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WIN WIN WIN This month win It’s Not About the Pigs by Andy Lyver. To enter the competition for this issue’s book giveaway, email susan.s@theguardian., or write to Ashburton Guardian, 161 Burnett Street, Ashburton, 7700. Write “Guardian Farming Book Giveaway” in the subject line or on back of the envelope, and supply your address.

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The recently-announced predatorfree goal is highly ambitious, leading many to think they will believe it when they see it. To some degree that includes farmers themselves, with Federated Farmers saying adequate funding will need to be allocated. While congratulating the Government on its goal, pest management spokesperson Chris Allen said the organisation wanted an assurance that funding would be made available to investigate new strategies and technologies. Farmers knew first-hand just how difficult the job was. They already spent a substantial amount of their own money on predator control and it would take billions of dollars to achieve eradication using current technologies. Opposition political parties have been quick to point out difficulties. Labour is miffed at the Government’s high goals being set against a backdrop of chronically underfunding the Department of Conservation, while the Green Party agrees it will take more than lip service, with the cost estimated by Auckland University to be $9 billion. Nevertheless, one has to admire the Government’s vision in setting this goal, to be achieved by 2050. In fact such vision, combined with

Susan Sandys


audacity, engages people and “makes the impossible possible”, according to Environmental Defence Society senior policy analyst Dr Marie Brown. The prospect of making the impossible possible has certainly captured the imagination of a nation. And I would like to think that if anyone can achieve a predator-free dream, New Zealand is the country which can do it.

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Turning back the clock Attracting young people into agriculture would be easier with more hands-on tertiary learning opportunities, says high country farmer Tony Plunkett. Mr Plunkett and wife Pam have this year established a new farm cadet training programme in the Rakaia Gorge high country, where they operate three farms Coleridge Downs, Big Ben and Dry Acheron. The programme offers a Level 3 and 4 Certificate in Agriculture, which is run through Telford, a division of Lincoln University. It is a two-year course for school leavers and cadets train in a wide range of farming tasks with a focus on high country shepharding. There are three cadets undertaking the first year of learning this year, with a further three having gone into the second year level. Cadets stay in shearers’ quarters at Big Ben, and in their first year are presented with a heading dog pup to train up for stock work.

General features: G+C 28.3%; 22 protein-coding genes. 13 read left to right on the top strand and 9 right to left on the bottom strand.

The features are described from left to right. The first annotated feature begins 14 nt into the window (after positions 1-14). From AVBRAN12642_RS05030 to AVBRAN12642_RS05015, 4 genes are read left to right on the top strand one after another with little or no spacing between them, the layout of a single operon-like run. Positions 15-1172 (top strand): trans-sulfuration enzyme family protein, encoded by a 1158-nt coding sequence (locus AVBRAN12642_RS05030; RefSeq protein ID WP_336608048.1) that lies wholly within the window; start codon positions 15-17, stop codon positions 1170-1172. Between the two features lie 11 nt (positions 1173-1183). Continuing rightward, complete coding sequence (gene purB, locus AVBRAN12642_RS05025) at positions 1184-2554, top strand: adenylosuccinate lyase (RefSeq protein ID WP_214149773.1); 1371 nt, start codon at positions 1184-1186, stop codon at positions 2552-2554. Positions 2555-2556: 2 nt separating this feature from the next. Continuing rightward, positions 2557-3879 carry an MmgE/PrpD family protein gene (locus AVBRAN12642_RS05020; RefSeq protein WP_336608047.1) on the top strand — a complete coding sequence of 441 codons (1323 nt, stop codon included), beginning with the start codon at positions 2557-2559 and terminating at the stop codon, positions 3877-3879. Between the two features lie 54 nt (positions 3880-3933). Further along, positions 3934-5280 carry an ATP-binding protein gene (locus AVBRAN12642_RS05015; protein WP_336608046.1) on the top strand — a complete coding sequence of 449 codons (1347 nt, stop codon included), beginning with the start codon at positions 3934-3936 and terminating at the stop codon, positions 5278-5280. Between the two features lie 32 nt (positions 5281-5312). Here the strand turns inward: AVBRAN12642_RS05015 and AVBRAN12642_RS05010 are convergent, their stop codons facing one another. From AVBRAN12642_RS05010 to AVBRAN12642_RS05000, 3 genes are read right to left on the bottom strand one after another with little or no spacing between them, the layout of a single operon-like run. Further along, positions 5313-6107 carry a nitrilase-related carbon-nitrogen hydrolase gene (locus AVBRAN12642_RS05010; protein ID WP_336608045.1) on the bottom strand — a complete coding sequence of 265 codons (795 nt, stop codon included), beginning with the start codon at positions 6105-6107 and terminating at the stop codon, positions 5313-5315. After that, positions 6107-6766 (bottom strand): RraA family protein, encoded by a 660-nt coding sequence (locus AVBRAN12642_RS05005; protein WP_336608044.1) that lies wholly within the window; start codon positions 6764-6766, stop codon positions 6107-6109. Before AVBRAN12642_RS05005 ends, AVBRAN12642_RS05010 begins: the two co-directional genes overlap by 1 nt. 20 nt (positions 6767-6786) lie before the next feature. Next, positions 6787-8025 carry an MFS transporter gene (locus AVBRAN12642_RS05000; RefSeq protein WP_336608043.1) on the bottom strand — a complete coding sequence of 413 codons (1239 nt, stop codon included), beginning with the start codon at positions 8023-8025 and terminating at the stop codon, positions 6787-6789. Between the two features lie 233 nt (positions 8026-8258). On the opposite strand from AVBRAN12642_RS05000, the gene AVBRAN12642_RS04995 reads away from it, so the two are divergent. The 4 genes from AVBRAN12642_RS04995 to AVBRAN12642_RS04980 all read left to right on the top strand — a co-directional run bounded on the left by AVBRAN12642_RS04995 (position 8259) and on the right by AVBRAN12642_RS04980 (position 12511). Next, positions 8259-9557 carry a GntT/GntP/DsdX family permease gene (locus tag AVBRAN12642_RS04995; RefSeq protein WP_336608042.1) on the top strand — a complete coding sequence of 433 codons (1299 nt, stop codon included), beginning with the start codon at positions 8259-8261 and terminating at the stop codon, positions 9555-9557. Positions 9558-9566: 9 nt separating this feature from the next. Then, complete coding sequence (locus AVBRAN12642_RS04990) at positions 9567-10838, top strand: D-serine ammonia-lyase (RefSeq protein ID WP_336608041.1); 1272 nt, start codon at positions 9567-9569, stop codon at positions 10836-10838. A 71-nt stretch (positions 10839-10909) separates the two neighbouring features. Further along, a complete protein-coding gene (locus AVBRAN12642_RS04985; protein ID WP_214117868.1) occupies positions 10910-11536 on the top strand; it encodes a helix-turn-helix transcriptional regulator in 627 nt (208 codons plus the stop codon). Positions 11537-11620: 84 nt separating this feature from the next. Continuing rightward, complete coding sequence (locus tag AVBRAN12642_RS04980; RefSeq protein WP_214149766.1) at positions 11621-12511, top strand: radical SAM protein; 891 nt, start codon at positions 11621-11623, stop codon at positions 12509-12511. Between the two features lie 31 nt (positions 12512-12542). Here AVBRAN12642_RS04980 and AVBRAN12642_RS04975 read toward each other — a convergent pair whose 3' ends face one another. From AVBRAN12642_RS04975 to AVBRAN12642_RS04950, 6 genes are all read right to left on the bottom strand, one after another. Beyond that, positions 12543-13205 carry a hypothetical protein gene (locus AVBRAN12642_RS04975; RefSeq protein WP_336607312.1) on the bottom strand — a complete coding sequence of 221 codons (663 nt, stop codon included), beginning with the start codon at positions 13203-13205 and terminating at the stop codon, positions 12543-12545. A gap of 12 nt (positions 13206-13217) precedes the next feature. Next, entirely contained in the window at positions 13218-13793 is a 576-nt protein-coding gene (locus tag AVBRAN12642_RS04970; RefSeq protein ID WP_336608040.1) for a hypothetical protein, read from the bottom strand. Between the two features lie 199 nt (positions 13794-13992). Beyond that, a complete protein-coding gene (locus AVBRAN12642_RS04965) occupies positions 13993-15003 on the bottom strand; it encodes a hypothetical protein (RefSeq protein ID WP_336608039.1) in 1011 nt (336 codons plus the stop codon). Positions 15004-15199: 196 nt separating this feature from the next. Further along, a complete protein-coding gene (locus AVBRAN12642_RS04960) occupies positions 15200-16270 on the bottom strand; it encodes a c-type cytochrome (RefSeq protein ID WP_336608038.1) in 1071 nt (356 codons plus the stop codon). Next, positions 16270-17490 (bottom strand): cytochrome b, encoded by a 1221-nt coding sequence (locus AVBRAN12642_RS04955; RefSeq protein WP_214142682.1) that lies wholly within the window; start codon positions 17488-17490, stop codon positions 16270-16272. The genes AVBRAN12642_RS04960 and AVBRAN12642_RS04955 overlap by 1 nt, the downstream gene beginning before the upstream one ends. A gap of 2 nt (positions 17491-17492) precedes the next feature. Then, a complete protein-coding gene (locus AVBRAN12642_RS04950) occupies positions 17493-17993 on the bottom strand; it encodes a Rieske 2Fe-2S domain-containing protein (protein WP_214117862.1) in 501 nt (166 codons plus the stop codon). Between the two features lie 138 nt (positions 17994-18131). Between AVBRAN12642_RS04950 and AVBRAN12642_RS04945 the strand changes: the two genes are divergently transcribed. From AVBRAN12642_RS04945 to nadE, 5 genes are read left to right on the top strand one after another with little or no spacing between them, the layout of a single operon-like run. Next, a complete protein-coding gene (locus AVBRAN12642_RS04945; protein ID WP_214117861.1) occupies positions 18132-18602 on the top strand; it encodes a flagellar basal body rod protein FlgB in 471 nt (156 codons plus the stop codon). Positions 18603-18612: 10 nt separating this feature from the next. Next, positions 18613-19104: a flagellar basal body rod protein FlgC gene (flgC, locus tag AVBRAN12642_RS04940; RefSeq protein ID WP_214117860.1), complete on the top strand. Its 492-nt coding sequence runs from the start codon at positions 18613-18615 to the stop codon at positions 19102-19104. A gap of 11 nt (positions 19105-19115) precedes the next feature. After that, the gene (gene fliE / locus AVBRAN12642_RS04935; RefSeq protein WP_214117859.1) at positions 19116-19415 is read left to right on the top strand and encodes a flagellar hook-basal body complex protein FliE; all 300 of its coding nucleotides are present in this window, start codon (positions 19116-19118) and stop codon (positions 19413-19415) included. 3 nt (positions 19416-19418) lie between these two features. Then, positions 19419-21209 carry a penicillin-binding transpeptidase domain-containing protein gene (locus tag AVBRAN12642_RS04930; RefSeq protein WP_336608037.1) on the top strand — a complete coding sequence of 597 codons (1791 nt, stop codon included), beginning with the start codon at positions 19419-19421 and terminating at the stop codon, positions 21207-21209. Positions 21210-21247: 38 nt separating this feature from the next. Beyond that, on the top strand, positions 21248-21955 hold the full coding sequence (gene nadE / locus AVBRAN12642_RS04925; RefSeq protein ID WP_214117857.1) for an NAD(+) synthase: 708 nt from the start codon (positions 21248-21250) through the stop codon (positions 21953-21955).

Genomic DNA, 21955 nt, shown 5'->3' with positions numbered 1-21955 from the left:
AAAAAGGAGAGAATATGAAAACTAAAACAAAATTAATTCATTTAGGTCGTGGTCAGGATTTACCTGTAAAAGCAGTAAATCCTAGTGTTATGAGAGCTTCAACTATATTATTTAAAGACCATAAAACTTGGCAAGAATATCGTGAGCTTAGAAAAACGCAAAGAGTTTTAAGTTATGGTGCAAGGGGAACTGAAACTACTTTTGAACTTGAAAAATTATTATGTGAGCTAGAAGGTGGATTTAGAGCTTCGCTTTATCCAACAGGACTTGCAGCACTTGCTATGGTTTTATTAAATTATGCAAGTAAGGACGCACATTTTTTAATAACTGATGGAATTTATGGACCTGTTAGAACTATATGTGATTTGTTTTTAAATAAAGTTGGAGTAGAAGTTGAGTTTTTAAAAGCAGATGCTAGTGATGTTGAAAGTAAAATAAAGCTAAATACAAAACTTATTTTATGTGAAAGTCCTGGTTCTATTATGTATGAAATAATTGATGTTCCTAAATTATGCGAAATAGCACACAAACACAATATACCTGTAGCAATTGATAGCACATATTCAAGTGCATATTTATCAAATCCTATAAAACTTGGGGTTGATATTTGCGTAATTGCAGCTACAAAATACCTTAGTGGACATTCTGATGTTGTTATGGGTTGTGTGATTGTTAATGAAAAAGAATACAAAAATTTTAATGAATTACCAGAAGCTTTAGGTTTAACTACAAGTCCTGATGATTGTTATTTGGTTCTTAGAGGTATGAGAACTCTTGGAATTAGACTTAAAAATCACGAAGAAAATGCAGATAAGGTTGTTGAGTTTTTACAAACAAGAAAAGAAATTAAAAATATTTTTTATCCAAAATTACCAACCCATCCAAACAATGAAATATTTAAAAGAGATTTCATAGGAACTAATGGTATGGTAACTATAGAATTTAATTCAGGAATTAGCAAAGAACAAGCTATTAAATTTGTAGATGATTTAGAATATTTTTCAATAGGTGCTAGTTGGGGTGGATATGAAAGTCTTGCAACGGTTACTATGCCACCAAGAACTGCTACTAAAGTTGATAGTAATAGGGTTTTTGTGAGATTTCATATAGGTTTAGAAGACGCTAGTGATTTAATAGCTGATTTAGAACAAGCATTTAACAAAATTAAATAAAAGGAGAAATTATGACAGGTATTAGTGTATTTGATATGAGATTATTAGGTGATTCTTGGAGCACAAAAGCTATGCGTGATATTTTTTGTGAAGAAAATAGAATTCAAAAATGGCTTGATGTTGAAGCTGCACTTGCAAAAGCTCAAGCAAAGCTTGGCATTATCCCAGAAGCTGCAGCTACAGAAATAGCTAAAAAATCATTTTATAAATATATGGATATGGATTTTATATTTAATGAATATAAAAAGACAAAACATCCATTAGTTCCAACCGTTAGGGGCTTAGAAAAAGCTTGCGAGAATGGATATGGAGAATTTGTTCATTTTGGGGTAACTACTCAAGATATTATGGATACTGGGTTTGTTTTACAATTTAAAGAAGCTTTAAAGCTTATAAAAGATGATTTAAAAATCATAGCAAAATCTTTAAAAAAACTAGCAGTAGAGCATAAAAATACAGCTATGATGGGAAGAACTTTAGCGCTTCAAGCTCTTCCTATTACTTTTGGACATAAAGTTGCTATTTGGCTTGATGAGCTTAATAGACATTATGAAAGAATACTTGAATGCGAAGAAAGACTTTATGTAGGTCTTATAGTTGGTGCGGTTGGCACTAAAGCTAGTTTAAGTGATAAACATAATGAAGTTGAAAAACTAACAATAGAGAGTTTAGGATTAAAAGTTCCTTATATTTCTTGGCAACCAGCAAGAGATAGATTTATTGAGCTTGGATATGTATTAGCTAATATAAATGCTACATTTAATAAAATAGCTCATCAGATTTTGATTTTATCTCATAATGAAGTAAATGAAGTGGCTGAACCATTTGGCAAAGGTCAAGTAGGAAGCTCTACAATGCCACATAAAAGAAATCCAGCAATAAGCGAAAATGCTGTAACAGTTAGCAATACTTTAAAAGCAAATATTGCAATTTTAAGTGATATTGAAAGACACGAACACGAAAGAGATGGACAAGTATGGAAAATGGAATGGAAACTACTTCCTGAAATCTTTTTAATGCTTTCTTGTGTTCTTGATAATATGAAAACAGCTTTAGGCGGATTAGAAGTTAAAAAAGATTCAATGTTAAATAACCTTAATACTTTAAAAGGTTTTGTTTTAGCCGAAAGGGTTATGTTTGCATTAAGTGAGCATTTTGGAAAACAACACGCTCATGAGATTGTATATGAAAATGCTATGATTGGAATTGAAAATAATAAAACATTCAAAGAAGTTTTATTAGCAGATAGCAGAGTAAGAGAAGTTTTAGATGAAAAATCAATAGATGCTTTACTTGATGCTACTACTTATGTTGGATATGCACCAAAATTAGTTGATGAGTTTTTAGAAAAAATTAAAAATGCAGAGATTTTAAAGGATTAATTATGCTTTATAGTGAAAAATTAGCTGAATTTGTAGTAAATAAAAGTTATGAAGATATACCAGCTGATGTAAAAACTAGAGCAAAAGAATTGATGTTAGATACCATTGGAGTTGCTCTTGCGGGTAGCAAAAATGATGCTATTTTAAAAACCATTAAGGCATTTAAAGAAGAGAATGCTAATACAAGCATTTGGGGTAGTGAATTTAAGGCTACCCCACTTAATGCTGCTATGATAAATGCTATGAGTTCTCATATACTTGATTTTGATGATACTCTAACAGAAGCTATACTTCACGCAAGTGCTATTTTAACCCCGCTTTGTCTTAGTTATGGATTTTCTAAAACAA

Susan Sandys


Mr Plunkett said there had traditionally been many opportunities for young workers to learn the ropes on high country farms, with plenty of staff around to train them and cooks based there. However, many of those opportunities had dried up, but young people with agricultural experience were just as highly sought after today as they ever were. “We are just turning the clock back a wee bit and put a training programme around it,” Mr Plunkett said. continued over page

Rosie Suyker and her dog Buck are enjoying learning all about working in the high country. PHOTOS TETSURO MITOMO 310716-TM-040

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From P3 Graduates could use the qualification towards further undergraduate study if they wished, but not all school leavers were ready to go straight into university. The hands-on opportunities provided by the course enabled the growth of important skills. “There definitely should be more opportunities like this,” Mr Plunkett said. A similar programme at Smedley Station and Cadet Training Farm in the North Island enrolled about 11 cadets per year, but last year had 140 youngsters apply. Among students at the new course this year is Rosie Suyker. The 18-year-old was brought up on a Methven dairy farm and said working with stock, particularly sheep, cattle and deer, had always been a passion.

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Rosie said she was loving the course and could not wait to get her first shepherding job, ideally on a South Island high country farm, once she graduated. Being brought up under

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Please be vigilant during calving Last month I wrote about the need to get proactive with health and safety, and I’m pleased to report that I have done just that. The manual is coming together nicely and a staff meeting to identify and discuss hazards has been scheduled. I’ve even found a place that makes up hazard identification boards for the cowshed wall and I have statutory declarations ready to send off to all my contractors, along with instructions to check the hazard board before starting any work on the farm. Despite all this and 20 plus years of farming experience, I’m writing this column through a tramadol haze while recovering from general anaesthetic. Wednesday morning was beautifully warm and clear, I was up at 5.30am to feed the season’s first load of bobby calves and I even tweeted how bright the stars were that morning (you’d be surprised at how many people are awake and online in the early hours). I got the calves done quickly and as it was getting